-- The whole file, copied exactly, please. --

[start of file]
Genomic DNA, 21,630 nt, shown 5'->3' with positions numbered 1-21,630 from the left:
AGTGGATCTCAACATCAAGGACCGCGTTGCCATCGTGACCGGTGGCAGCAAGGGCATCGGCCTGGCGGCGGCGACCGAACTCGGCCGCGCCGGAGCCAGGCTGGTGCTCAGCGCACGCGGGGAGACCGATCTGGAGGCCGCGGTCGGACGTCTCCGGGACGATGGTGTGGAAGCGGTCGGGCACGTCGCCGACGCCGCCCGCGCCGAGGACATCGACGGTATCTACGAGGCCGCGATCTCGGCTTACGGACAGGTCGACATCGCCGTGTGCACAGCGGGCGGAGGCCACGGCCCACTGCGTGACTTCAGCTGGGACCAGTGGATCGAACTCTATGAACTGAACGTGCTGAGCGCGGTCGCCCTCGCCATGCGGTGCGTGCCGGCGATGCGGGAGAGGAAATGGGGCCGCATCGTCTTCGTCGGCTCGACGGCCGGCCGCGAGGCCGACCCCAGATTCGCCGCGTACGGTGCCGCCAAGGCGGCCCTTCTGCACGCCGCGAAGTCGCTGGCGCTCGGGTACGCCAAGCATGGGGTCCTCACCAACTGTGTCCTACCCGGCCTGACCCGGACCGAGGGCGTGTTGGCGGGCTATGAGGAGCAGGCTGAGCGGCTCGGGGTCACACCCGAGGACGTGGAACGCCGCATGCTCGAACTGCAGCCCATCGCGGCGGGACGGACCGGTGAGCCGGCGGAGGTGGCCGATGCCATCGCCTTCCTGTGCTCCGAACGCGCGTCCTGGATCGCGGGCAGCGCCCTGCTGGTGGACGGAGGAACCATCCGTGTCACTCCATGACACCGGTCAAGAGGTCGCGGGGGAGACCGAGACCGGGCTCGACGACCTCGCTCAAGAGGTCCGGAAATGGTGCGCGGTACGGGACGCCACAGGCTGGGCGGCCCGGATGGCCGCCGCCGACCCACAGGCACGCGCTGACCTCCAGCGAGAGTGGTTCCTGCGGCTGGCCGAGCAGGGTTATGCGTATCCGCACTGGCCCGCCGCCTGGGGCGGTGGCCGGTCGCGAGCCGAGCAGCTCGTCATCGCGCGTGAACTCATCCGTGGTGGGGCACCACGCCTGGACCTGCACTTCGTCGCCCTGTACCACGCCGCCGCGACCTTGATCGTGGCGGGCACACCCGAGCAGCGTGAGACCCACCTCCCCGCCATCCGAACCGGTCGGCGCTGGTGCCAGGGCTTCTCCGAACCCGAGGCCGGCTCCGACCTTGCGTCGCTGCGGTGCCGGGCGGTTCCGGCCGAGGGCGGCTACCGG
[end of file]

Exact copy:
Genomic DNA, 21,630 nt, shown 5'->3' with positions numbered 1-21,630 from the left:
AGTGGATCTCAACATCAAGGACCGCGTTGCCATCGTGACCGGTGGCAGCAAGGGCATCGGCCTGGCGGCGGCGACCGAACTCGGCCGCGCCGGAGCCAGGCTGGTGCTCAGCGCACGCGGGGAGACCGATCTGGAGGCCGCGGTCGGACGTCTCCGGGACGATGGTGTGGAAGCGGTCGGGCACGTCGCCGACGCCGCCCGCGCCGAGGACATCGACGGTATCTACGAGGCCGCGATCTCGGCTTACGGACAGGTCGACATCGCCGTGTGCACAGCGGGCGGAGGCCACGGCCCACTGCGTGACTTCAGCTGGGACCAGTGGATCGAACTCTATGAACTGAACGTGCTGAGCGCGGTCGCCCTCGCCATGCGGTGCGTGCCGGCGATGCGGGAGAGGAAATGGGGCCGCATCGTCTTCGTCGGCTCGACGGCCGGCCGCGAGGCCGACCCCAGATTCGCCGCGTACGGTGCCGCCAAGGCGGCCCTTCTGCACGCCGCGAAGTCGCTGGCGCTCGGGTACGCCAAGCATGGGGTCCTCACCAACTGTGTCCTACCCGGCCTGACCCGGACCGAGGGCGTGTTGGCGGGCTATGAGGAGCAGGCTGAGCGGCTCGGGGTCACACCCGAGGACGTGGAACGCCGCATGCTCGAACTGCAGCCCATCGCGGCGGGACGGACCGGTGAGCCGGCGGAGGTGGCCGATGCCATCGCCTTCCTGTGCTCCGAACGCGCGTCCTGGATCGCGGGCAGCGCCCTGCTGGTGGACGGAGGAACCATCCGTGTCACTCCATGACACCGGTCAAGAGGTCGCGGGGGAGACCGAGACCGGGCTCGACGACCTCGCTCAAGAGGTCCGGAAATGGTGCGCGGTACGGGACGCCACAGGCTGGGCGGCCCGGATGGCCGCCGCCGACCCACAGGCACGCGCTGACCTCCAGCGAGAGTGGTTCCTGCGGCTGGCCGAGCAGGGTTATGCGTATCCGCACTGGCCCGCCGCCTGGGGCGGTGGCCGGTCGCGAGCCGAGCAGCTCGTCATCGCGCGTGAACTCATCCGTGGTGGGGCACCACGCCTGGACCTGCACTTCGTCGCCCTGTACCACGCCGCCGCGACCTTGATCGTGGCGGGCACACCCGAGCAGCGTGAGACCCACCTCCCCGCCATCCGAACCGGTCGGCGCTGGTGCCAGGGCTTCTCCGAACCCGAGGCCGGCTCCGACCTTGCGTCGCTGCGGTGCCGGGCGGTTCCGGCCGAGGGCGGCTACCGG